Background and Objectives: Matrix Metalloproteases (MMPs) are a family of proteolytic enzymes involved in both physiological and pathological processes. In particular, MMP-9 and MMP-2, belonging to the gelatinases class, play important roles in inflammatory diseases, including cancer and its progression. Heparin has been demonstrated to have anti-inflammatory properties ranging from the modulation of gene transcription to the alteration of enzyme structure/activity, including the inhibition of the collagenolytic activity of an MMP-9/MMP-2 mixture (1). Therefore, we aimed to evaluate the effect of heparin on the activity of gelatinases. Considering the potential therapeutic relevance of MMP-9, we also evaluated the interaction between MMP-9 and heparin. Materials and Methods: The activity of gelatinases in the presence or absence of unfractionated heparin (HMW-heparin) and low molecular weight heparin (LMW-heparin) was determined by using a fluorogenic gelatin (DQ-gelatin). The importance of sulfate groups of heparin for its inhibitory activity was determined by regioselective desulfation. The interaction site of heparin with MMP-9 was determined by incubating different enzymatic isoforms (82 kDa active MMP-9 and 67 kDa active MMP-9 lacking the C-terminal domain) with a small fluorogenic peptide and by the means of affinity chromatography with immobilized LMW-heparin. The mechanism of inhibition and Ki were determined through Michaelis-Menden kinetics. Results: The activity of both MMPs decreased by increasing the concentration of LMW-heparin. On the contrary, HMW-heparin was effective only on MMP-2 at relatively high concentrations. Our results demonstrated that the 6-O sulfate on LMW-heparin was essential to its inhibitory activity. Considering that the N-sulfate is required for the anticoagulant action, this result could have a large impact for the design of novel MMP-9-inhibiting drugs. The site of interaction on MMP-9 was not located in the C-terminal domain but rather within the catalytic or fibronectin II-like domain. Finally, the mechanism of inhibition followed an uncompetitive model, with a Ki two times higher for the 67 kDa isoform (105.8 U/ml) than for the 82 kDa MMP-9 (47.32 U/ml), despite the useless of the C-terminal for the interaction. Conclusions: Our results suggest that LMW-heparin is able to modulate the MMP-9 activity and this effect can be independent from the anticoagulant action of the molecule, opening new avenues for the development of anti-inflammatory drugs based on LMW-heparin. Therefore, the new documented effect of LMW-heparin may have a relevant role for the treatment of patients with inflammatory conditions.

Low Molecular Weight Heparin as inhibitor of gelatinases: possile anti-inflammatory role

TRENTINI, Alessandro;MANFRINATO, Maria Cristina;HANAU, Stefania;DALLOCCHIO, Franco Pasquale Filippo;BELLINI, Tiziana
2016

Abstract

Background and Objectives: Matrix Metalloproteases (MMPs) are a family of proteolytic enzymes involved in both physiological and pathological processes. In particular, MMP-9 and MMP-2, belonging to the gelatinases class, play important roles in inflammatory diseases, including cancer and its progression. Heparin has been demonstrated to have anti-inflammatory properties ranging from the modulation of gene transcription to the alteration of enzyme structure/activity, including the inhibition of the collagenolytic activity of an MMP-9/MMP-2 mixture (1). Therefore, we aimed to evaluate the effect of heparin on the activity of gelatinases. Considering the potential therapeutic relevance of MMP-9, we also evaluated the interaction between MMP-9 and heparin. Materials and Methods: The activity of gelatinases in the presence or absence of unfractionated heparin (HMW-heparin) and low molecular weight heparin (LMW-heparin) was determined by using a fluorogenic gelatin (DQ-gelatin). The importance of sulfate groups of heparin for its inhibitory activity was determined by regioselective desulfation. The interaction site of heparin with MMP-9 was determined by incubating different enzymatic isoforms (82 kDa active MMP-9 and 67 kDa active MMP-9 lacking the C-terminal domain) with a small fluorogenic peptide and by the means of affinity chromatography with immobilized LMW-heparin. The mechanism of inhibition and Ki were determined through Michaelis-Menden kinetics. Results: The activity of both MMPs decreased by increasing the concentration of LMW-heparin. On the contrary, HMW-heparin was effective only on MMP-2 at relatively high concentrations. Our results demonstrated that the 6-O sulfate on LMW-heparin was essential to its inhibitory activity. Considering that the N-sulfate is required for the anticoagulant action, this result could have a large impact for the design of novel MMP-9-inhibiting drugs. The site of interaction on MMP-9 was not located in the C-terminal domain but rather within the catalytic or fibronectin II-like domain. Finally, the mechanism of inhibition followed an uncompetitive model, with a Ki two times higher for the 67 kDa isoform (105.8 U/ml) than for the 82 kDa MMP-9 (47.32 U/ml), despite the useless of the C-terminal for the interaction. Conclusions: Our results suggest that LMW-heparin is able to modulate the MMP-9 activity and this effect can be independent from the anticoagulant action of the molecule, opening new avenues for the development of anti-inflammatory drugs based on LMW-heparin. Therefore, the new documented effect of LMW-heparin may have a relevant role for the treatment of patients with inflammatory conditions.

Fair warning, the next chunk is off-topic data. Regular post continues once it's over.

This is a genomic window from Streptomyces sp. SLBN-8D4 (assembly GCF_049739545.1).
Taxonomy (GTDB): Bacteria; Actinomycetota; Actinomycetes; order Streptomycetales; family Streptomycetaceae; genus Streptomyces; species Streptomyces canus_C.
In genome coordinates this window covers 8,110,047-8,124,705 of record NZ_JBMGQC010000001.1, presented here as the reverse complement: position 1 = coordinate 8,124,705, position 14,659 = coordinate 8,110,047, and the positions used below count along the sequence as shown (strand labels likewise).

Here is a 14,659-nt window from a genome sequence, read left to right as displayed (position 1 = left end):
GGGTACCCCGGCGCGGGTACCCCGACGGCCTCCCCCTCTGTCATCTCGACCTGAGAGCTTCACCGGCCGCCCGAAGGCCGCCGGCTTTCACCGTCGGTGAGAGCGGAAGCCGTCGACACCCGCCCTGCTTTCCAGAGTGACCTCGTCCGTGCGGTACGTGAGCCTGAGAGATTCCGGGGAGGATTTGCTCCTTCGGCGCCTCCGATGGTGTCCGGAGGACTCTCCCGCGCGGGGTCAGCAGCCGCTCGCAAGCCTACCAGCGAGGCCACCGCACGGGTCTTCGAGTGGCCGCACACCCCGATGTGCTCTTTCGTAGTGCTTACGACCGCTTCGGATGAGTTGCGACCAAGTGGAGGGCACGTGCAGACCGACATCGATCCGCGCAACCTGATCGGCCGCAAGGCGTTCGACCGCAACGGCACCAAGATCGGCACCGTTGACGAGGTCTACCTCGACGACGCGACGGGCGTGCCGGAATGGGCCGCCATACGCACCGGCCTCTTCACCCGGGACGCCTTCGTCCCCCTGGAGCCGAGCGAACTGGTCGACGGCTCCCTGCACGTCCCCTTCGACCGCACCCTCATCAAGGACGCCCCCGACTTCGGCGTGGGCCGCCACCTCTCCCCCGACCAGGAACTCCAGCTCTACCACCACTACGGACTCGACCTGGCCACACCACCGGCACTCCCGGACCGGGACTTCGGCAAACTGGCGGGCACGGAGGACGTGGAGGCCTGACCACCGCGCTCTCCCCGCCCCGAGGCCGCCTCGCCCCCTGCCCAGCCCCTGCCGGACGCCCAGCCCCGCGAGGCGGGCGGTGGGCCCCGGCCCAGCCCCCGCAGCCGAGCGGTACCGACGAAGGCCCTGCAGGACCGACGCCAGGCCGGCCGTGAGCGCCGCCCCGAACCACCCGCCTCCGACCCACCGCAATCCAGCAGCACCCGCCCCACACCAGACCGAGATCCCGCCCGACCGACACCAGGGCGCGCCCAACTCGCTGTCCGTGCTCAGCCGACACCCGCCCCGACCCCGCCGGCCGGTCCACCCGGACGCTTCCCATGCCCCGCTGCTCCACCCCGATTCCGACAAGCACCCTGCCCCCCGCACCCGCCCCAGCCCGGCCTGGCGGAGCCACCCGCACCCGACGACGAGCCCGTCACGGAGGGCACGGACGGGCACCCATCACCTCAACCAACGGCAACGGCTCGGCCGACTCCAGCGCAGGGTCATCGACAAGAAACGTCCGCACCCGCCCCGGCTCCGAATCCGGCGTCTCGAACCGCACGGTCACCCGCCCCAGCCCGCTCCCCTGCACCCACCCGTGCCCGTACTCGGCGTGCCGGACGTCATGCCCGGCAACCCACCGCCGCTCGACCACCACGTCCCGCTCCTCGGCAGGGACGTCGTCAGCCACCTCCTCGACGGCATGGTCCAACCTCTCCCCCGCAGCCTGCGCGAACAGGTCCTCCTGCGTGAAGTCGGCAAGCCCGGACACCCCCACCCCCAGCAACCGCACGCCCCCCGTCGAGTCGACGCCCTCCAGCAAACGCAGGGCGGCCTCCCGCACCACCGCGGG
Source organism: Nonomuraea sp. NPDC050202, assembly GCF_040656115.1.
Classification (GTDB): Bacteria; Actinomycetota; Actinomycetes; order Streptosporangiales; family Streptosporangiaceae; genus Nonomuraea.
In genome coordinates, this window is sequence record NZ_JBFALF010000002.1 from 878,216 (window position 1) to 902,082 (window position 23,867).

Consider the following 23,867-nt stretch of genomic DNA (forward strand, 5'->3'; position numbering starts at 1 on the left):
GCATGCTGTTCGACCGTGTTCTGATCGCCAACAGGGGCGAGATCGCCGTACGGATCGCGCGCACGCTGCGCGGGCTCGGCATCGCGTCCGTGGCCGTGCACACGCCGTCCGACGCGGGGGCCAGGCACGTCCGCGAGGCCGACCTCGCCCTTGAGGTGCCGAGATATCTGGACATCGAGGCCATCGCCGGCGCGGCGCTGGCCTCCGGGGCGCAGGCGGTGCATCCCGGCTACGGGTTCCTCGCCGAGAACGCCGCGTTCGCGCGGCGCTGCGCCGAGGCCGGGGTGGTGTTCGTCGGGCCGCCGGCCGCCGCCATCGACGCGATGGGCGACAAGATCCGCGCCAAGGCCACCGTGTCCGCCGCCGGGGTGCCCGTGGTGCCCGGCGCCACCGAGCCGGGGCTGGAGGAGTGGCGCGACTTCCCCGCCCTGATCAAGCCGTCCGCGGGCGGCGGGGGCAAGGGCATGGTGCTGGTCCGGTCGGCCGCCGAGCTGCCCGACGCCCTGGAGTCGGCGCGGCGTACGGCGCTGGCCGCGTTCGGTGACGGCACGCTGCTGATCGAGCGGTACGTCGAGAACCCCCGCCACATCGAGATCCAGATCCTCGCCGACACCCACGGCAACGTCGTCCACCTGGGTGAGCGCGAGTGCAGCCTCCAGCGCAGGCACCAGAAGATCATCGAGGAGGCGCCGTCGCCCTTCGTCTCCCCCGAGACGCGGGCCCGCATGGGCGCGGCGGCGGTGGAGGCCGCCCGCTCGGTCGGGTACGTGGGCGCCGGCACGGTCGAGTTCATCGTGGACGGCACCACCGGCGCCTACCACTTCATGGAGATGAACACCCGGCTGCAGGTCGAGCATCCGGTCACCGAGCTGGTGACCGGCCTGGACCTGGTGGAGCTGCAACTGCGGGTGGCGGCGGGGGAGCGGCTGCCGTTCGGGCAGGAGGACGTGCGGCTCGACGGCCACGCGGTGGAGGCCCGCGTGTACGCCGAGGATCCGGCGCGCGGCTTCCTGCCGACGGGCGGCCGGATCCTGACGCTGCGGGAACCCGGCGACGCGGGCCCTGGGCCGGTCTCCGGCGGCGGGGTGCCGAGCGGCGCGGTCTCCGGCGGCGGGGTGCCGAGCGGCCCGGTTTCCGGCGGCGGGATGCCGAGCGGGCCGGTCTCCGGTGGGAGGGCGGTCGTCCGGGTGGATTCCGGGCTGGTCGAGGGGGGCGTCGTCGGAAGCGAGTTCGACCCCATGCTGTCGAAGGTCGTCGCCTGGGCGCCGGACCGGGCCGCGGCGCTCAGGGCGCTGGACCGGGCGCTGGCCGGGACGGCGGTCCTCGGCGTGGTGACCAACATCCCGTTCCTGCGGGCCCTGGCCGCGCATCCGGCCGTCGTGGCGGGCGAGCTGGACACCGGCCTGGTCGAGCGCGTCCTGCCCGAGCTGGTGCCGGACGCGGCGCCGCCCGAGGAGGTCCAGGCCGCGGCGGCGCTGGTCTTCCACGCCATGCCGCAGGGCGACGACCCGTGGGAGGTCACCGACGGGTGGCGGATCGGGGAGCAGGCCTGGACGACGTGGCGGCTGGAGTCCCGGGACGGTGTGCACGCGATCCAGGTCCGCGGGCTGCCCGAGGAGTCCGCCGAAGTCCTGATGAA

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Utilizza questo identificativo per citare o creare un link a questo documento: http://hdl.handle.net/11392/2342924
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